Last week, I attended the funeral for Daniel Wultz, the young boy from Weston, Florida, who was the unfortunate victim of a suicide bombing that took place in Tel Aviv, Israel, one month ago. I stood there, amongst hundreds of people, to pay my respects to the friends and family of this beautiful boy. Sadness and anger welled up inside me – sadness for what Daniel’s loved ones had to go through and anger for the event that took this 16-year-old’s life and for the powerful who allow those responsible – both directly and indirectly – to walk free on this earth, including within the United States. One organization, in particular, the Council on American-Islamic Relations (CAIR), demands attention for its past and current history connecting it to the main group involved in the attack – Palestinian Islamic Jihad (PIJ).
Two Sundays ago, an e-mail was sent out by CAIR denouncing the website, Little Green Footballs (LGF), for what CAIR said were two threats aimed at Muslims found in the comments section of a blog entry on the site. One of the comments was no doubt a threat. It stated, “The next time someone in a truckstop or a Starbucks or a library or any public place says ANYTHING even resembling support for the Muslim ‘cause’ WILL be sent to either the hospital or worse. . .just waiting to bash someones face in. no more games.” To the website’s credit, the dangerous comment was removed. The other quote, which was a strongly worded statement against the religion of Islam and those the author referred to as “Muslim savages,” was allowed to stay and was later debated.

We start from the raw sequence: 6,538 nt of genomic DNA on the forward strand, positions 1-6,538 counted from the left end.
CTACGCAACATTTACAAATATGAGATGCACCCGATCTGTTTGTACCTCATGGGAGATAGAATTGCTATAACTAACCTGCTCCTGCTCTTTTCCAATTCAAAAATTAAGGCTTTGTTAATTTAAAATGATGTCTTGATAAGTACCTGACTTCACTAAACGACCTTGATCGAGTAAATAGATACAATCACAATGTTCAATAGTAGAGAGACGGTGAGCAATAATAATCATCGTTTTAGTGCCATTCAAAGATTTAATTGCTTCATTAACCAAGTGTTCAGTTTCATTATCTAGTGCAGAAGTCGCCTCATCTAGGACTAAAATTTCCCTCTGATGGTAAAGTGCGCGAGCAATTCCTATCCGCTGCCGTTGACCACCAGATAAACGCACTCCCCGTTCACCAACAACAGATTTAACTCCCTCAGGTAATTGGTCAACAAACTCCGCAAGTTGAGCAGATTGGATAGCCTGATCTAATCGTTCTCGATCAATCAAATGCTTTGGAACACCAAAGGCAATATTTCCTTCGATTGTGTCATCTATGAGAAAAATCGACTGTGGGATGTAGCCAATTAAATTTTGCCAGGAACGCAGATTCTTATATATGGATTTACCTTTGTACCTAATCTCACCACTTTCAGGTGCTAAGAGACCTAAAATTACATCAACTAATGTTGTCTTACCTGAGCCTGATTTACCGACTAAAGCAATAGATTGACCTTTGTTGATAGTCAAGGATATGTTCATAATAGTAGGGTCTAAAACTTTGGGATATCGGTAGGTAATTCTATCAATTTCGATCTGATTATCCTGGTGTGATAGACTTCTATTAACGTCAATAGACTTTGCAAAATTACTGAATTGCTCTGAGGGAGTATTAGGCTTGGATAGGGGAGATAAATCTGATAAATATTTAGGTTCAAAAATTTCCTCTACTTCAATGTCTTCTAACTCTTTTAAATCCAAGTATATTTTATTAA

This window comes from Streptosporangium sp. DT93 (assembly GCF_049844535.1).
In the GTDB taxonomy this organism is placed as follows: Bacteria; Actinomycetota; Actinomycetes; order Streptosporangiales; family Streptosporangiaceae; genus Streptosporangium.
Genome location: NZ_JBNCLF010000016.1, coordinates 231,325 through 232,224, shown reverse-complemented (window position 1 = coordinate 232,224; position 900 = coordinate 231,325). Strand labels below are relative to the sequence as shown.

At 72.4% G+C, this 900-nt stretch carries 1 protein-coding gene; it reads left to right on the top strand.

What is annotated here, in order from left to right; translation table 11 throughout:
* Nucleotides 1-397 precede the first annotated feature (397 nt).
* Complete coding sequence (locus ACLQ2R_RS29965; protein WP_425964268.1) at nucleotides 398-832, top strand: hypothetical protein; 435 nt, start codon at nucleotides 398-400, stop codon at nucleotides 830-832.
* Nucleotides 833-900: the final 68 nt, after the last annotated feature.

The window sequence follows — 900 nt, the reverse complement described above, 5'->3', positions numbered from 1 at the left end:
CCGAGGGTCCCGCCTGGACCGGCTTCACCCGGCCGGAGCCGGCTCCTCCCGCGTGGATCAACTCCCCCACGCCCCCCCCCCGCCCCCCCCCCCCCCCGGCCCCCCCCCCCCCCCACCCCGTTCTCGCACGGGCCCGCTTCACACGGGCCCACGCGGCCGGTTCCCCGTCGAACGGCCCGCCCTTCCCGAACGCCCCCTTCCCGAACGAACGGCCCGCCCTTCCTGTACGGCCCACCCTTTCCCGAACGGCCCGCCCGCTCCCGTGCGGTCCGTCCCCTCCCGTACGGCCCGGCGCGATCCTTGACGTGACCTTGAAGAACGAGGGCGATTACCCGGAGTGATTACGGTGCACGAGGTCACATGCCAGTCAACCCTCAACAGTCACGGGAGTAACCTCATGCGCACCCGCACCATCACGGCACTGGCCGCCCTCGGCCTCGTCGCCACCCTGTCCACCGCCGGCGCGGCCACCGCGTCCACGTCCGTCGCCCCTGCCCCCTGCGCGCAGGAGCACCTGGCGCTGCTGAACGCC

While CAIR proudly displayed the offending quotes and, at the same time, unjustly and irresponsibly labeled LGF an “internet hate site,” a vital piece of information was missing from the e-mail. The blog entry, from where the quotes came, was an announcement of the death of Daniel Wultz, who had passed soon after waking out of a nine-day coma. The entry was titled, ‘US Teen Murdered by Palestinians.’
Many of the blog comments offered prayers to the Wultz family. Others dealt with the terrorist groups’ reactions to Wultz’s injuries. In an interview with Aaron Klein from World Net Daily, Abu Ayman, a PIJ leader, said, “Our hero believed in Allah and died while fighting for Allah but your pig was killed in a restaurant in an area full of prostitution.” And Abu Nasser, a leader of the Al Aqsa Martyrs Brigades, the other group responsible for the attack, stated, “This is a gift from Allah. We wish this young dog will go directly with no transit to hell.” With comments such as these and others made before them, posters on LGF were understandably upset.